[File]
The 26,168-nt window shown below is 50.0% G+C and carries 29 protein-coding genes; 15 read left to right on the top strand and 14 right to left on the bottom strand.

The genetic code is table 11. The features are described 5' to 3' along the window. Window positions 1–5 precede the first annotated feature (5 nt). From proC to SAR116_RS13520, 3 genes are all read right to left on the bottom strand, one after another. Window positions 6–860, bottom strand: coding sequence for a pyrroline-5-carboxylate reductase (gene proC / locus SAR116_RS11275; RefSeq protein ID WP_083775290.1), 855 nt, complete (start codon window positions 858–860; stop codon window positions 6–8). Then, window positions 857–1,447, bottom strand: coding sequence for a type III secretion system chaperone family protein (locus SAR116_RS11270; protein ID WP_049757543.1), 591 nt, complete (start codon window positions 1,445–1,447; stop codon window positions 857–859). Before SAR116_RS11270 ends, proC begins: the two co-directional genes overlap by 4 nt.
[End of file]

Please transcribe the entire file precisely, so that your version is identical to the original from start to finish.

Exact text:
The 26,168-nt window shown below is 50.0% G+C and carries 29 protein-coding genes; 15 read left to right on the top strand and 14 right to left on the bottom strand.

The genetic code is table 11. The features are described 5' to 3' along the window. Window positions 1–5 precede the first annotated feature (5 nt). From proC to SAR116_RS13520, 3 genes are all read right to left on the bottom strand, one after another. Window positions 6–860, bottom strand: coding sequence for a pyrroline-5-carboxylate reductase (gene proC / locus SAR116_RS11275; RefSeq protein ID WP_083775290.1), 855 nt, complete (start codon window positions 858–860; stop codon window positions 6–8). Then, window positions 857–1,447, bottom strand: coding sequence for a type III secretion system chaperone family protein (locus SAR116_RS11270; protein ID WP_049757543.1), 591 nt, complete (start codon window positions 1,445–1,447; stop codon window positions 857–859). Before SAR116_RS11270 ends, proC begins: the two co-directional genes overlap by 4 nt.